U.S. Supreme Court Warhol Foundation Decision on Copyright Fair Use
SCOTUS: TRANSFORMATION ALONE IS NOT FAIR USE OF A COPYRIGHTED WORK
BY ELLIOTT ALDERMAN, ESQ.
ANDY WARHOL FOUNDATION FOR
THE VISUAL ARTS, INC. V. GOLDSMITH,
598 U.S. 508 (2023)
On May 18, 2023, the U.S. Supreme Court decided that Andy Warhol’s adaptation (called “Orange Prince”) of a copyrighted photograph of Prince, taken by noted music photographer, Lynn Goldsmith, infringed her work and was not fair use.1 Under the Copyright Act, the owner of a work has an exclusive bundle of rights, and secondary users have the burden of proof to show that their otherwise infringing adaptation of the owner’s work is excused as a fair use. The scope of fair use is a complex, fact-intensive, contextual inquiry.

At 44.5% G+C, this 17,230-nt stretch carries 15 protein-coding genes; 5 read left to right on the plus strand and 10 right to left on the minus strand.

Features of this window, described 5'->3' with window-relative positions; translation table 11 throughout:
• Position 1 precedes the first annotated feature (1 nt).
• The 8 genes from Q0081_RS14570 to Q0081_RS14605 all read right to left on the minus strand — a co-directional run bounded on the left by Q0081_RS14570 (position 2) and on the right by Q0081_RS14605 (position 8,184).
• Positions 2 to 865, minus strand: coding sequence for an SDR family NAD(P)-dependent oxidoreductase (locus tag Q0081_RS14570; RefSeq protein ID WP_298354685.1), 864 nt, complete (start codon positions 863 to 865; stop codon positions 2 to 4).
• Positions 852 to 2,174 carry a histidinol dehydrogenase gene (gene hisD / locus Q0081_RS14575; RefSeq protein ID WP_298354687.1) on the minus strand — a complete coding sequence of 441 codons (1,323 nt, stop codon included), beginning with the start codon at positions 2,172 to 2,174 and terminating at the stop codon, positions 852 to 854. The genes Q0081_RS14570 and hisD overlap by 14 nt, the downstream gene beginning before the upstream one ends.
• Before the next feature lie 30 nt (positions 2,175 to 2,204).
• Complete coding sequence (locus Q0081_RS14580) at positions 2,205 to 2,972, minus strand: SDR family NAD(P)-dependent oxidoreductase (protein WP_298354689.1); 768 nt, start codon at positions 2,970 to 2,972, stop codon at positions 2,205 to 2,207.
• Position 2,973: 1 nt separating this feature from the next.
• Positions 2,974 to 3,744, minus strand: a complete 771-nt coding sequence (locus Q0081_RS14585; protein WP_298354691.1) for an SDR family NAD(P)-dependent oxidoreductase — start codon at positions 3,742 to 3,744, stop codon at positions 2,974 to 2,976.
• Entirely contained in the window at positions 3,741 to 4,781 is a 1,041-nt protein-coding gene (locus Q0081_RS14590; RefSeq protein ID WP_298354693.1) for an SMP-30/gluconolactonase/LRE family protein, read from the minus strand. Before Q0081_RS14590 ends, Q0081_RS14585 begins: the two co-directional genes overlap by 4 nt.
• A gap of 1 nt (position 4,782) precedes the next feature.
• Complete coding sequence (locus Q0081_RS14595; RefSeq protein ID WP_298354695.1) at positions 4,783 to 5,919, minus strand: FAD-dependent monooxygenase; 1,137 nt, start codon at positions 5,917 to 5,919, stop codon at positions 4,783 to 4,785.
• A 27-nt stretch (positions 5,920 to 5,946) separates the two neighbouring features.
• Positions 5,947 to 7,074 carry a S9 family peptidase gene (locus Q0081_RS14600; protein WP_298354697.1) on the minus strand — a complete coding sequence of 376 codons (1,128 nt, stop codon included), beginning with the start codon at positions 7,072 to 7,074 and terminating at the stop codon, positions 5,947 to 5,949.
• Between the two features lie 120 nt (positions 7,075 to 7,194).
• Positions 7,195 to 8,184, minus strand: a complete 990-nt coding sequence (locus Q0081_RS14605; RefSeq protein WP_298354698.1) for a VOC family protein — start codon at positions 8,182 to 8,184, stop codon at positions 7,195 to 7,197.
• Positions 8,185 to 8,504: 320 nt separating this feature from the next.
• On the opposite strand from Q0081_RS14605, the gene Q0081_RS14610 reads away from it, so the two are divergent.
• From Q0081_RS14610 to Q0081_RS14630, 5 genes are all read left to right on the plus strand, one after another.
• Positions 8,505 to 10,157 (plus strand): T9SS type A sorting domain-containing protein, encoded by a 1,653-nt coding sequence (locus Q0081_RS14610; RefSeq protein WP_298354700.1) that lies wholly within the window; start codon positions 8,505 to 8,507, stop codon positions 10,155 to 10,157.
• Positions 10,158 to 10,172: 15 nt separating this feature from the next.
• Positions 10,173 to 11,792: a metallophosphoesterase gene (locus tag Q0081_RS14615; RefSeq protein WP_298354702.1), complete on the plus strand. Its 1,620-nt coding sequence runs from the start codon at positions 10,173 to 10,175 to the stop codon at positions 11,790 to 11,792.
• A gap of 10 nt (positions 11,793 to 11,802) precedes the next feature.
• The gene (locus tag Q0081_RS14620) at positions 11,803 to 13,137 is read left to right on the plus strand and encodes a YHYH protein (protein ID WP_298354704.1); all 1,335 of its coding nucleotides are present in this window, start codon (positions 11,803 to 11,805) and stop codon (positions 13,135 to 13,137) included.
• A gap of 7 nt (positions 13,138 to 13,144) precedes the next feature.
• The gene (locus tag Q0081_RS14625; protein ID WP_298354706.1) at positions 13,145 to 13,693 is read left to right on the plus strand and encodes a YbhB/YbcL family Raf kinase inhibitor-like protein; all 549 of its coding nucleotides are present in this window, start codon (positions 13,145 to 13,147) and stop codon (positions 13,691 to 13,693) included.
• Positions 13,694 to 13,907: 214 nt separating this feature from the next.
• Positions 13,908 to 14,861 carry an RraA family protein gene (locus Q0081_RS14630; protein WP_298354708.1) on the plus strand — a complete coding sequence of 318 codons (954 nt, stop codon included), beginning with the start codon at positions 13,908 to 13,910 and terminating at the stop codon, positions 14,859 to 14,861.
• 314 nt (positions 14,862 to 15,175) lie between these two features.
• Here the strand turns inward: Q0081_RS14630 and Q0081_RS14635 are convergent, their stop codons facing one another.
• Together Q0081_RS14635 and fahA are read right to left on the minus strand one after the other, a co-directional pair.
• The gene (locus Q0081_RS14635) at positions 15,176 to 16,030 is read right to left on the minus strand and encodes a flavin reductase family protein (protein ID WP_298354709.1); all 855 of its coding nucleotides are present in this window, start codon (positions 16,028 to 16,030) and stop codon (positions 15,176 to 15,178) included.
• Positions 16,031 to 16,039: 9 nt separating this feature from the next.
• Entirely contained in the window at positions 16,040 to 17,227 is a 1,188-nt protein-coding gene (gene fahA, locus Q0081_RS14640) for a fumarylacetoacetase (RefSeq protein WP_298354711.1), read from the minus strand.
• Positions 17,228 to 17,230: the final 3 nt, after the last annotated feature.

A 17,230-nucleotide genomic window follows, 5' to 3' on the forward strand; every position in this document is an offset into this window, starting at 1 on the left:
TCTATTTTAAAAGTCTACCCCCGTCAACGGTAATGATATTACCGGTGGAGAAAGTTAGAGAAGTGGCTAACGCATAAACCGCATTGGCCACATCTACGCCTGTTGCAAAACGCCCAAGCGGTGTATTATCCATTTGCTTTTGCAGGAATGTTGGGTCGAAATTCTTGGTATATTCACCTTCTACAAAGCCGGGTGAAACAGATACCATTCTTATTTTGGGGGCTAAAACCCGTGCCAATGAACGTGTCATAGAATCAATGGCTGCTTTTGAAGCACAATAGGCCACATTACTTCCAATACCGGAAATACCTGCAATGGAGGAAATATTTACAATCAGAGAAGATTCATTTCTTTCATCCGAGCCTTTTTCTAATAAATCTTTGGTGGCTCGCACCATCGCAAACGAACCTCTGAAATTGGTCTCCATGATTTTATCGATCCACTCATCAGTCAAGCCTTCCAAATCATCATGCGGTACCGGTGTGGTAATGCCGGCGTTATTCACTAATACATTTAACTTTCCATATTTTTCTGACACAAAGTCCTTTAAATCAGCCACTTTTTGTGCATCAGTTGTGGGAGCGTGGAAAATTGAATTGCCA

Importantly, because the Andy Warhol Foundation (AWF) didn’t challenge the Second Circuit’s holding that the second through fourth fair use factors favored Goldsmith, the only issue before the Court was whether the first factor—“the purpose and character of the use, including whether such use is of a commercial nature or is for nonprofit educational purposes,”2 weighed in favor of AWF’s commercial licensing of Orange Prince to Condé Nast…
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